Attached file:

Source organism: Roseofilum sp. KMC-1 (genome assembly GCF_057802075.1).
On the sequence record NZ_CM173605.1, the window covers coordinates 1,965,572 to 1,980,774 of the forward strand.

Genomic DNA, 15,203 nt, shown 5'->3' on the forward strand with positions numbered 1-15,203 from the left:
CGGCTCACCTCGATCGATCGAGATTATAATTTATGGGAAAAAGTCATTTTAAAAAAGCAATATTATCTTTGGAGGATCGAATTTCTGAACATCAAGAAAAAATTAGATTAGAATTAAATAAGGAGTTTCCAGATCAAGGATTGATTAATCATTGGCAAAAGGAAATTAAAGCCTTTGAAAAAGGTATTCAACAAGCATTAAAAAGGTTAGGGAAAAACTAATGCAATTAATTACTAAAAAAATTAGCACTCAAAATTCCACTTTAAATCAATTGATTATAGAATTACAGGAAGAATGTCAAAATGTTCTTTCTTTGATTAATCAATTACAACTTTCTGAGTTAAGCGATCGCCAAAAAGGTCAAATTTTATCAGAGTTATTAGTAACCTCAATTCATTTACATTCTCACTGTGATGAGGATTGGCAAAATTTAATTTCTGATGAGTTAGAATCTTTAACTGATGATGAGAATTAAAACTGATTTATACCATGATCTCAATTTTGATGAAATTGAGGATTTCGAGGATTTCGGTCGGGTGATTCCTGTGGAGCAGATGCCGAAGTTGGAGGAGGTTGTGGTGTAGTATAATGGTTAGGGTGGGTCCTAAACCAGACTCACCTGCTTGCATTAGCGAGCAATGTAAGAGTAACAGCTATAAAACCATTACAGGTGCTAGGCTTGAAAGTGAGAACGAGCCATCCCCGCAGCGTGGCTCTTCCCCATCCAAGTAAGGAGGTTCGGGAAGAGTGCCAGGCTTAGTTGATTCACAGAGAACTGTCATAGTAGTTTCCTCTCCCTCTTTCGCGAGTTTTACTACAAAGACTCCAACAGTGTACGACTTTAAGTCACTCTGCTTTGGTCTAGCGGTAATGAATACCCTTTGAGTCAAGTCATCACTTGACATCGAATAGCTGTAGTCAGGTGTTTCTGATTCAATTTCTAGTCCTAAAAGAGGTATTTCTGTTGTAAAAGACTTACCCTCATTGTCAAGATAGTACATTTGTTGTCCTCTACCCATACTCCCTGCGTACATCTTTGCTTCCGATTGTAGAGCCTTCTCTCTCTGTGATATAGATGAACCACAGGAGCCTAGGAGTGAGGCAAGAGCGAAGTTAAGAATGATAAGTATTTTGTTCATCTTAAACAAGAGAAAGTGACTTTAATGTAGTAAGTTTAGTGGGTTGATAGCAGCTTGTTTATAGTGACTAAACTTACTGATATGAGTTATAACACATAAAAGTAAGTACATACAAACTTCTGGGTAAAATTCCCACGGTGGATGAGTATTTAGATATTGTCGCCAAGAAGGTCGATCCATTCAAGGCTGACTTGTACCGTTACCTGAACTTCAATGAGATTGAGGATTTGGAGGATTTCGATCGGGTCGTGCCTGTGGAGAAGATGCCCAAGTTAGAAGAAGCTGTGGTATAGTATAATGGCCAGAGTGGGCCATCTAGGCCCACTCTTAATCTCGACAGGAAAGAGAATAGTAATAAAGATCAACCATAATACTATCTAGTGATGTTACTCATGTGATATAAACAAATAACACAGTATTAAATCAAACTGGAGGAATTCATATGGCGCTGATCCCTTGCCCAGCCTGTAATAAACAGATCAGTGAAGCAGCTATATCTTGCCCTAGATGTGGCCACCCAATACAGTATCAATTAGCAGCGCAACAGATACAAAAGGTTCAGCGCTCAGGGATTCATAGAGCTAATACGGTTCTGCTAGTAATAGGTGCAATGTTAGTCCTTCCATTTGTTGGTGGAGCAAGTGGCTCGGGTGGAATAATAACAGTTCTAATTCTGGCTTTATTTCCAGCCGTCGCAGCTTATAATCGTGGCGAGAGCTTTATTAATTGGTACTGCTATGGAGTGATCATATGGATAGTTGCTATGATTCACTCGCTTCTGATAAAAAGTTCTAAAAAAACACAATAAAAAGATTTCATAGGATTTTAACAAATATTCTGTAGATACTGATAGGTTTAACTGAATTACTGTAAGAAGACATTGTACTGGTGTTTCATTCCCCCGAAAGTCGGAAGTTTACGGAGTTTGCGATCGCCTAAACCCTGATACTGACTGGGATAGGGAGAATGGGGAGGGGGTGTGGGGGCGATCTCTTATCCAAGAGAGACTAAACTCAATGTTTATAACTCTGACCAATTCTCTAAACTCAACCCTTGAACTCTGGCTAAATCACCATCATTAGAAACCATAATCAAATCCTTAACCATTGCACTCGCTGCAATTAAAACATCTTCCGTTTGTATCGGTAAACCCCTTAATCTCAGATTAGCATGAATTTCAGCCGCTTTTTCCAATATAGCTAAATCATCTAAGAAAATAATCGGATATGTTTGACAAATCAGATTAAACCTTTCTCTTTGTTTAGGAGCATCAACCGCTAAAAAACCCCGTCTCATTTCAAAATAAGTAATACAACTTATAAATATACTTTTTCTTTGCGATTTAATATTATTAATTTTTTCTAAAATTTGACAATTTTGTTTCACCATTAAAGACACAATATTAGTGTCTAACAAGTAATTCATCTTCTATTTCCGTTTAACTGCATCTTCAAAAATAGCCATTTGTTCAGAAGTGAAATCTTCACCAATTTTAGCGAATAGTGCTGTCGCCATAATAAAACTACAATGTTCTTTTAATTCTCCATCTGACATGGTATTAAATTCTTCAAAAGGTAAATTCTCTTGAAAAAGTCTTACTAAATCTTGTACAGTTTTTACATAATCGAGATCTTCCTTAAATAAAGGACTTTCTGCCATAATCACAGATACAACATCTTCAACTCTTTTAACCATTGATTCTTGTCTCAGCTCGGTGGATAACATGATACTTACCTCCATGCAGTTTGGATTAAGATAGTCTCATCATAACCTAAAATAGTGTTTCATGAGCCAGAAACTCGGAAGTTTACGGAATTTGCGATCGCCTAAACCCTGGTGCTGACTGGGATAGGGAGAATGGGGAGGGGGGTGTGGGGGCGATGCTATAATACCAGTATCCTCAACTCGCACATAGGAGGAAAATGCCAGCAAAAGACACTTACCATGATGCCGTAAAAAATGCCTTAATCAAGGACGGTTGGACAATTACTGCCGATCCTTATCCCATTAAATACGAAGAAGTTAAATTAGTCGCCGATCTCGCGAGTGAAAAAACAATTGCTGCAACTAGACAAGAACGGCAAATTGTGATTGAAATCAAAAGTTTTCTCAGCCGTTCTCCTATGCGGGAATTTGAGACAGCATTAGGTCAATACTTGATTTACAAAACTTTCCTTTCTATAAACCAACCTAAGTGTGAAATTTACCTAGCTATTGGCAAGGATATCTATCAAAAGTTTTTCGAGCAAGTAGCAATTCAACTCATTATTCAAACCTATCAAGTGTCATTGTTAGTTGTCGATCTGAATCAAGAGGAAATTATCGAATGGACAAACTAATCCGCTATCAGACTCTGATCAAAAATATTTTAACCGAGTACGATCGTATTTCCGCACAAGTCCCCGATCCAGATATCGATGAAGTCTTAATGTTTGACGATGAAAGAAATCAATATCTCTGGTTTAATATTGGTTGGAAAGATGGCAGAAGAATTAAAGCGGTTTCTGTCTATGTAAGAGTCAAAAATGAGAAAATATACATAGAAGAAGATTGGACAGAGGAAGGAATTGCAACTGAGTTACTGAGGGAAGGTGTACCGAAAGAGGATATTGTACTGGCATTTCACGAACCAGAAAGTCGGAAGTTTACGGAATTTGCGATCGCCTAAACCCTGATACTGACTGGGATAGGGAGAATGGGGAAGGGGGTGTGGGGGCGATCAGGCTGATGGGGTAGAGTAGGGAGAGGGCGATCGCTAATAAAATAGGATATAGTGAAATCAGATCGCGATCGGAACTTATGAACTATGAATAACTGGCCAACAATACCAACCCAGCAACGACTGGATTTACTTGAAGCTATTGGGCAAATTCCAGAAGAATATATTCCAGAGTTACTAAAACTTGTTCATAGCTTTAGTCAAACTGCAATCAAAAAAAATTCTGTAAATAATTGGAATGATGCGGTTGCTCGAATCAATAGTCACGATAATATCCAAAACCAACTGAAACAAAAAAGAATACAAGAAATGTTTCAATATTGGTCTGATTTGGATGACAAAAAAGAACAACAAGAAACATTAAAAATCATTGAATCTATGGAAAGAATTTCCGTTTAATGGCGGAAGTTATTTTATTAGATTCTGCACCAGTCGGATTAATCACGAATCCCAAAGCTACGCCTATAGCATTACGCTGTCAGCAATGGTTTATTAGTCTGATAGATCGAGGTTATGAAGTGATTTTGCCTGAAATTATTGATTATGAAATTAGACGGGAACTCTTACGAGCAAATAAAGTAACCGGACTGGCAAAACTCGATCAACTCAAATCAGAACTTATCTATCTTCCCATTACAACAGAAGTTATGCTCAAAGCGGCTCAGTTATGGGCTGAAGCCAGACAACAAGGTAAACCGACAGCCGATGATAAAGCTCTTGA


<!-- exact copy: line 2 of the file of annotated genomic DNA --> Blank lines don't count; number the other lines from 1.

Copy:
On the sequence record NZ_CM173605.1, the window covers coordinates 1,965,572 to 1,980,774 of the forward strand.